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Bullying: A Concern for Survival

            Children should not have to survive school, they should be able to be in school and enjoy their experience. Instead, many children have to survive through the school years. Gregory Green, PH.D. wrote about many instances where bullying had extreme consequences. It not only caused a chain reaction, but ended in pain and heartache. There have been many studies done and the statistics of how many adults put their head in the sand is disturbing. Green also wanted to have more preventative measures and a program in elementary schools where kids learn that violence of any kind is not the answer. Preventative measures should be taken so that extremes do not happen.

            Many remember the year of 1999 in Littleton, Colorado (Green, 1). Columbine was a result of two teenagers who were bullied and were fed up with the fact that no one would do anything about it. This bullying resulted in 15 deaths, 13 people and then they turned the gun on themselves and committed suicide (Green 1). Many times, bullying leads to suicide, but suicide had such a stigma that they didn’t do any studies to find out what was truly going on. Then in 2005 at Red Lake High in northern Minnesota another kid went on a killing spree (Green, 1). He killed his grandfather, a security guard, a teacher, five students, and then committed suicide (Green, 1). Green also talked about a study that was done with 847 eighth grade students and 110 teachers, counselors, and administrators (Green, 2). The numbers that came to light were disturbing. Only 16% of the adults thought kids were bullied in middle school (Green, 2). Researchers found that 58.8% of students were actually bullied (Green, 2). They then took the stats and separated them based on gender. They found that boys (47%) were less inclined to be bullied than girls (53%) were (Green, 2). Boys were also more inclined to be physically bullied, while girls were had a higher chance of being mentally bullied (Green, 2). There are two types of bullying, physical and mentally (Green, 2). The number of students who were actually injured (10%) due to bullying is disturbing (Green, 2). Usually the physical doesn’t get worse than a bruise, bump, or a split lip, but there have been some reports that there have been hospitalizations also (Green, 2).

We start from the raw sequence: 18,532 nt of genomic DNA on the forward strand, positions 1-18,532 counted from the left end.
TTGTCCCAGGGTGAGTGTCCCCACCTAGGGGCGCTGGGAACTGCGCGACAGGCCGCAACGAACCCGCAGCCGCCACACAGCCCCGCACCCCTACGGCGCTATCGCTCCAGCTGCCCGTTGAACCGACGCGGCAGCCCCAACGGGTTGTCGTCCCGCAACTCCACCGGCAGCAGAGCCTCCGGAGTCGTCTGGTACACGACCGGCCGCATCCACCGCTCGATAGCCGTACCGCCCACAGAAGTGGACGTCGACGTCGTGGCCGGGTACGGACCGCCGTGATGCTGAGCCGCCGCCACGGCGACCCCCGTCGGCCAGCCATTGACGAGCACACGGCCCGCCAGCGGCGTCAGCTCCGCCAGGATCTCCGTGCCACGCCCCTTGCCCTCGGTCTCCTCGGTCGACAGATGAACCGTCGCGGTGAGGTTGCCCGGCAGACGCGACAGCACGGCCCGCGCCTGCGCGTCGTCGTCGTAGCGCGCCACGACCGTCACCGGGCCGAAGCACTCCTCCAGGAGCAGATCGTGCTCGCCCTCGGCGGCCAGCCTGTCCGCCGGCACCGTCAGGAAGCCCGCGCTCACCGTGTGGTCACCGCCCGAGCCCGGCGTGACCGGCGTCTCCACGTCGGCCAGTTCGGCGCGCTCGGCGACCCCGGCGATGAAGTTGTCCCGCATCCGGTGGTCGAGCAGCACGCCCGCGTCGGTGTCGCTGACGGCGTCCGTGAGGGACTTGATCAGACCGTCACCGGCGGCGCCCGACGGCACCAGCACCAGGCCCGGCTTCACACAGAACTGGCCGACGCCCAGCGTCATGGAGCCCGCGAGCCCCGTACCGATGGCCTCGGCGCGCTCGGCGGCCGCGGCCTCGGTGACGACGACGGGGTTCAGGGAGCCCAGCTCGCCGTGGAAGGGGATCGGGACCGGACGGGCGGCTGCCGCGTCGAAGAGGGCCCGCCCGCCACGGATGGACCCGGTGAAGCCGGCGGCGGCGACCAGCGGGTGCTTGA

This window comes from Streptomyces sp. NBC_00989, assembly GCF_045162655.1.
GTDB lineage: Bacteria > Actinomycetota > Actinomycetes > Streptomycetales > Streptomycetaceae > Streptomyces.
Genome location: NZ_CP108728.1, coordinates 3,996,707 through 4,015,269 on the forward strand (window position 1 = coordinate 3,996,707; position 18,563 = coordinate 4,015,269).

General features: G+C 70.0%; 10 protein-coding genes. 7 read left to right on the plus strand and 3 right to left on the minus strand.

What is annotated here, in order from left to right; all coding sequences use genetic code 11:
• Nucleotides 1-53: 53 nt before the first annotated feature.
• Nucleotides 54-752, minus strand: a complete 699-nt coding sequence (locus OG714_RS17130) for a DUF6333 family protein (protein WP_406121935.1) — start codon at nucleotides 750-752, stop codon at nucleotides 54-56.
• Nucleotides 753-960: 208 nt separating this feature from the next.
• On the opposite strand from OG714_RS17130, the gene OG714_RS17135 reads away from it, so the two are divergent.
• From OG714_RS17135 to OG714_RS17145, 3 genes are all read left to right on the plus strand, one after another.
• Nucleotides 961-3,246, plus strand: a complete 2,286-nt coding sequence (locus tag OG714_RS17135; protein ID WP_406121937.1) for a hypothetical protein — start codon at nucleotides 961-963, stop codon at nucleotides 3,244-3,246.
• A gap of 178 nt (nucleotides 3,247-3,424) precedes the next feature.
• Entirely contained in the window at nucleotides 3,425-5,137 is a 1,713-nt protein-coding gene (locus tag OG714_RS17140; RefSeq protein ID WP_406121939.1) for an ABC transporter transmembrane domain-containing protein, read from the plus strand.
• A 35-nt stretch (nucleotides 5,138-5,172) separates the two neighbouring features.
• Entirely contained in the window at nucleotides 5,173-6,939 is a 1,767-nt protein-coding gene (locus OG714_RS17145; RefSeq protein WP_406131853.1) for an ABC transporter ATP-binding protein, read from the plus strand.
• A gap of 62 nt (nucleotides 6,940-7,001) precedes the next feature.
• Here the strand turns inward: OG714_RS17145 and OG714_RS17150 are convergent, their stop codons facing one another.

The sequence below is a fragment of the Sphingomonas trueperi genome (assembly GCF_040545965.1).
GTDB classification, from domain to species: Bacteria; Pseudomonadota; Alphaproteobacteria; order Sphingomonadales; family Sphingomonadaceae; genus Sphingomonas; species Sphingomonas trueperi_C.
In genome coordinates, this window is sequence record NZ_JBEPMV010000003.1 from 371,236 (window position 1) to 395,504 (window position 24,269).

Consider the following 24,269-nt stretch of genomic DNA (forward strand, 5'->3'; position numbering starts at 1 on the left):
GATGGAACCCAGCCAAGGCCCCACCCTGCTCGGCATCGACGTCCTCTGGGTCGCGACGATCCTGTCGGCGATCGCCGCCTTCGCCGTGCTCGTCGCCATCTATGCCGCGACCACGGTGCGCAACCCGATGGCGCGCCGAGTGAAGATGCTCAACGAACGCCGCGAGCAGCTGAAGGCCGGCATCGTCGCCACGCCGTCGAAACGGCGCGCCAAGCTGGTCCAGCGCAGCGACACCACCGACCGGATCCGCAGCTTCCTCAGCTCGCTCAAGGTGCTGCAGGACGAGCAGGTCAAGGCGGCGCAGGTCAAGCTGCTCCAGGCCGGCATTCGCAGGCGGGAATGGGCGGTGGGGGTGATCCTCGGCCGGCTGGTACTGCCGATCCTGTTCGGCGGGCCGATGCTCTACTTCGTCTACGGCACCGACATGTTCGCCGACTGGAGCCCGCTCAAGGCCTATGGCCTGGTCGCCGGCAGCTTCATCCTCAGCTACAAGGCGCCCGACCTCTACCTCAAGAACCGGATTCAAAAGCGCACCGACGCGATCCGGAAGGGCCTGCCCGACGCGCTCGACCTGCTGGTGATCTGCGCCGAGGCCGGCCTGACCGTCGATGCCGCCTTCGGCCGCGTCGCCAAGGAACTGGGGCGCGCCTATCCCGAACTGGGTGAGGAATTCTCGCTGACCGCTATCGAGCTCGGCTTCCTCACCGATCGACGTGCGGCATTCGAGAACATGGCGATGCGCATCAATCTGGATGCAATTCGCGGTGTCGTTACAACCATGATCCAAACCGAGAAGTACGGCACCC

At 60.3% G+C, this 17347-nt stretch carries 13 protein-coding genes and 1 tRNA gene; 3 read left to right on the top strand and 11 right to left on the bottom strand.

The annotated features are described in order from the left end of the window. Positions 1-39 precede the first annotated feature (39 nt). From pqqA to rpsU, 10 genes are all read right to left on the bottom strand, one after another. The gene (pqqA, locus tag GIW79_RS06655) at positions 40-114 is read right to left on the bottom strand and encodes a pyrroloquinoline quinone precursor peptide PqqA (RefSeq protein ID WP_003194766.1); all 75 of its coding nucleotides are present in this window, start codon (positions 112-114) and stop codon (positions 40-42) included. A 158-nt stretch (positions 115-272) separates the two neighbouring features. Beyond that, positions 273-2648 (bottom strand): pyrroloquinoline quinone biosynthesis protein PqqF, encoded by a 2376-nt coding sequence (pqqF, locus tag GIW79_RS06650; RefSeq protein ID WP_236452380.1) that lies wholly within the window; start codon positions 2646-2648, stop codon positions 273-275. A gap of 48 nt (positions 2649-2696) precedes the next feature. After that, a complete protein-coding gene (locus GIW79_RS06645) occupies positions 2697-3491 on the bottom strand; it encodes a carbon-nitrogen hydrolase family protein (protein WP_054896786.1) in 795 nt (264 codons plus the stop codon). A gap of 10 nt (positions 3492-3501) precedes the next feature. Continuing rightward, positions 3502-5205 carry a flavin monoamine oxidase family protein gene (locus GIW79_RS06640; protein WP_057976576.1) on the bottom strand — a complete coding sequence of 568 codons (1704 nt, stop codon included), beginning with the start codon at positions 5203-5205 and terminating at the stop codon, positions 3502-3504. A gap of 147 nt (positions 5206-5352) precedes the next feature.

Parents and teachers need to learn how to spot bullying when it is happening so they can stop it in its tracks (Green, 3). Also schools need to have training for teachers to learn how to spot bullying and how to stop it (Green, 3). A lot of the school systems are not equipped to handle these issues at hand. Many think that bullying is only in certain places, such as middle school and high school, but in fact it starts in elementary school (Green, 3). Green talked about Briggs starting a program in schools for children in second and third grades (Green, 3). The program teaches the children “how to deal constructively with simple disagreements in the classroom (Green, 3).” He also tried to teach them that talking about their problems is better than bullying (Green 3). Another part of the program was teaching the kids “the art of negotiation, conflict resolution, and simple courtesy (Green, 3).” Something else that Green talked about was the fact that bullies should incur a harsher punishment (Green, 3). One school went as far as actually suspending the students who bullied and those who didn’t try to stop it (Green, 3). Many ask if this harsh punishment should be enacted in all schools.

            Bullying can go too far. It can lead the kids to go to extreme measures, such as in the case of Columbine. Kids feel that they are not getting the help to stop the emotional abuse. Schools need to put in more preventative measures and programs to help the victims of bullying and the bullies. Also, parents, teachers, counselors, and administrators need to take the blinders off and see what bullying is doing to the children. We do so much to keep our children safe, but we don’t do anything to stop the bullying. Bullying is not keeping our children safe, it is hurting them more and we need to do more about it.


Works Cited

Green, Gregory. “Bullying: A Concern for Survival.” Education 128.2 (2007): 333-36. Print.


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